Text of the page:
What it was that was happening was an actually intriguing story. Blue, a rising star in the chef community, returning to Canada against the wishes of his mother, to claim and sell a home willed to him by his estranged grandmother. Along for the ride were Blue’s longtime friend and secret crush Elisa, her new husband Jeremy, and newcomer to the group, outsider Gabriel, with his own claim to Blue. Levy does a wonderful job fleshing out each of these characters and revealing their motivations through their interactions with one another and a series of flashbacks and memories. In fact, the way the entire story seems to revolve solely on their relationships and not on achieving a greater goal, this intimate quartet seems better suited for the theater than a novel.

There is a “greater goal,” though how great is up for debate. The quest for faerie land. It’s what drives the inhabitants of the town, and eventually drives Gabe and Elisa. And the faeries? Remember how I mentioned earlier to throw out any notions you may have had based off of previous stories or myths? Keep them gone as these faeries are more akin to giant praying mantes. They live in traditional underground mounds, and still cannot reproduce among themselves, requiring interspecies breeding with humans — that much is still reminiscent of the usual tales of the fae and changelings. However, after that, it’s a whole new world.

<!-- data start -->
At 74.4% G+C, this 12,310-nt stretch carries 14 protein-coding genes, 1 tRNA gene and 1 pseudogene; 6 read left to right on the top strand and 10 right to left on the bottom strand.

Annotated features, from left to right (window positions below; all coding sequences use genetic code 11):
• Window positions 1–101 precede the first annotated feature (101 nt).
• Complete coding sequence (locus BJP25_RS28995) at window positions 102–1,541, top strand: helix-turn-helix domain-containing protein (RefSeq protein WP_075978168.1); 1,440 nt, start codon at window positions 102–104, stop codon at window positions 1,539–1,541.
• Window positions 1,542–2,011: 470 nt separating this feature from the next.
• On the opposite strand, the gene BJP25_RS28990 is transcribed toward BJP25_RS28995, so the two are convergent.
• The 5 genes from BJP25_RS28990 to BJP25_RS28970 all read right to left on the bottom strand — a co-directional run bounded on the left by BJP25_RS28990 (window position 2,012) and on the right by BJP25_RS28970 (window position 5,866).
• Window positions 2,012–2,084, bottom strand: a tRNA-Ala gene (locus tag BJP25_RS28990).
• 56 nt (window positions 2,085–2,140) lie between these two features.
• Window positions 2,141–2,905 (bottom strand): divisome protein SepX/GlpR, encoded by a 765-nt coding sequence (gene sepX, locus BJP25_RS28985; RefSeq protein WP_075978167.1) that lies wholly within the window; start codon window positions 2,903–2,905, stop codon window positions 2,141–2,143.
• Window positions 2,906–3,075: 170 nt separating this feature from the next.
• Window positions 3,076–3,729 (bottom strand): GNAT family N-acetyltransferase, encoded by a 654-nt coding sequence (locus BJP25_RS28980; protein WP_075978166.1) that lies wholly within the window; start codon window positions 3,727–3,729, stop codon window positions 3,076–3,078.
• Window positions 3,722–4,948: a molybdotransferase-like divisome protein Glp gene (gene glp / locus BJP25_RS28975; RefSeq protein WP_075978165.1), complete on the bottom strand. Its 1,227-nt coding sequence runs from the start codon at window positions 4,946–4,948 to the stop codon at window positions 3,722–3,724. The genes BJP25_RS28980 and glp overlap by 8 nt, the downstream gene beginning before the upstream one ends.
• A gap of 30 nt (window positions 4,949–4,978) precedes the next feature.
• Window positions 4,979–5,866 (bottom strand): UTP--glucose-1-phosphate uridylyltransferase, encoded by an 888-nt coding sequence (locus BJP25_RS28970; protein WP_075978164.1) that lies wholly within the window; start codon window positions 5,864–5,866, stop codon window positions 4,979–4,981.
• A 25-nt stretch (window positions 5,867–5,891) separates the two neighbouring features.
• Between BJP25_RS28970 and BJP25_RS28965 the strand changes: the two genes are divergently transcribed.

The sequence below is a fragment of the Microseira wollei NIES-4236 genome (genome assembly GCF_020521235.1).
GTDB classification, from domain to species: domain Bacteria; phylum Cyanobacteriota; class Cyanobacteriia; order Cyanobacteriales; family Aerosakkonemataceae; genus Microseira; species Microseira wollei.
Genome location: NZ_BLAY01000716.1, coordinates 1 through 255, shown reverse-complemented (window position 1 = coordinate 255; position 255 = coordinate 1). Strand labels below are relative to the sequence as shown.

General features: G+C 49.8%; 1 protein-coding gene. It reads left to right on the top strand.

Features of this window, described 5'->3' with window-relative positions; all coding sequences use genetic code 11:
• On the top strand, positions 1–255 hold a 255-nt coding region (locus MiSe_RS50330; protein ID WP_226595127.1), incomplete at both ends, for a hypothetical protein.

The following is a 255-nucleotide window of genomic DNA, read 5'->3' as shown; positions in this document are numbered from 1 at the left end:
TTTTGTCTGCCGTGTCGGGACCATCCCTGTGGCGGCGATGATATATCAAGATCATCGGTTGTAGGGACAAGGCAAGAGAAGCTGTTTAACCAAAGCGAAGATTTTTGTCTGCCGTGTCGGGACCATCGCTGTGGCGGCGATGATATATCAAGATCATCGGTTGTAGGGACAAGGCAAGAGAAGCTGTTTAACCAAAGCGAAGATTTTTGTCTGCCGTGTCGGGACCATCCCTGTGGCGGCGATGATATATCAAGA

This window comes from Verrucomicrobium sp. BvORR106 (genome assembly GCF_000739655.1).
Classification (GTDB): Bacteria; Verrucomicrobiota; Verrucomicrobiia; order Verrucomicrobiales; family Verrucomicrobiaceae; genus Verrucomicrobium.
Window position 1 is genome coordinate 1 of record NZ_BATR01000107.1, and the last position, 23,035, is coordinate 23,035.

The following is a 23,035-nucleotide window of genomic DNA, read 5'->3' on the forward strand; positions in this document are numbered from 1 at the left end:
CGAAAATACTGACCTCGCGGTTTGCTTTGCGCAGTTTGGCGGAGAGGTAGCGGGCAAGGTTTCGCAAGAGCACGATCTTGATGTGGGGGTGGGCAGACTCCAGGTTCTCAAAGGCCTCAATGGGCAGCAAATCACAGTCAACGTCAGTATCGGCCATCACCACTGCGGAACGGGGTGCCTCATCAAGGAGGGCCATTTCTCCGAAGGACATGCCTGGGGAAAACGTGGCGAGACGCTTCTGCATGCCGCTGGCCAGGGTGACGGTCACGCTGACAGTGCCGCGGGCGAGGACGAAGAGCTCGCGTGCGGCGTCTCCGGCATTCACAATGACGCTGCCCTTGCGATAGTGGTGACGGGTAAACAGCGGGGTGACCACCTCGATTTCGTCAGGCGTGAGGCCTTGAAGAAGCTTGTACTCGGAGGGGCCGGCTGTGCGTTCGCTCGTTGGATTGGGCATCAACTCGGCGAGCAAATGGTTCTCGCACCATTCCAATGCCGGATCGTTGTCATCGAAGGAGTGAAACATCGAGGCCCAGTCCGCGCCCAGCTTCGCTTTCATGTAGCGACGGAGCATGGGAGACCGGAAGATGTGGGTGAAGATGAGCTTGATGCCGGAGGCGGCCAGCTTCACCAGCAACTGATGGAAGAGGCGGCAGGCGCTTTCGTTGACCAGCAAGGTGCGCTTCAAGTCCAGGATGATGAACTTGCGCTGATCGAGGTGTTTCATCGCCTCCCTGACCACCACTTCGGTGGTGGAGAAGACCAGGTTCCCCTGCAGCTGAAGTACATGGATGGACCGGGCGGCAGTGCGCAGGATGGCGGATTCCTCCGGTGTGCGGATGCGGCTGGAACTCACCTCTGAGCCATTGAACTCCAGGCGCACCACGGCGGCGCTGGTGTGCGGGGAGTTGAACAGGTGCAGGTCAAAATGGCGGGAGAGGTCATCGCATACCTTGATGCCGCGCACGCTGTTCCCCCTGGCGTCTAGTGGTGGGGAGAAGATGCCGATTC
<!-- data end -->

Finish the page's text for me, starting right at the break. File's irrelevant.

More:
Once the action picks up about halfway to 2/3rds of the way in, the book is a quick finish. If you enjoy the weird and don’t mind overly descriptive writing, I’m sure you’ll love The Glittering World by Robert Levy. Personally, I finished the book feeling pretty meh about the whole thing.

Quotes & Excerpts

Elisa settled on her sit bones in the passenger seat.
– Chapter One
What an awkward way to phrase that…

Jason bopped his head and tapped his square, well-manicured nails against the steering column, emoting like the heir to Nat King Cole as he sang along to a big band tune on the radio. Gabe’s unfamiliarity with the song didn’t prevent him from humming his own form of accompaniment. Folded like a crab claw with his spearmint-green Pumas on the back of Elisa’s seat, he looked happy just to be along for the ride, busy doodling in his sketch pad with a black Sharpie, his writing hand scarred by a childhood burn.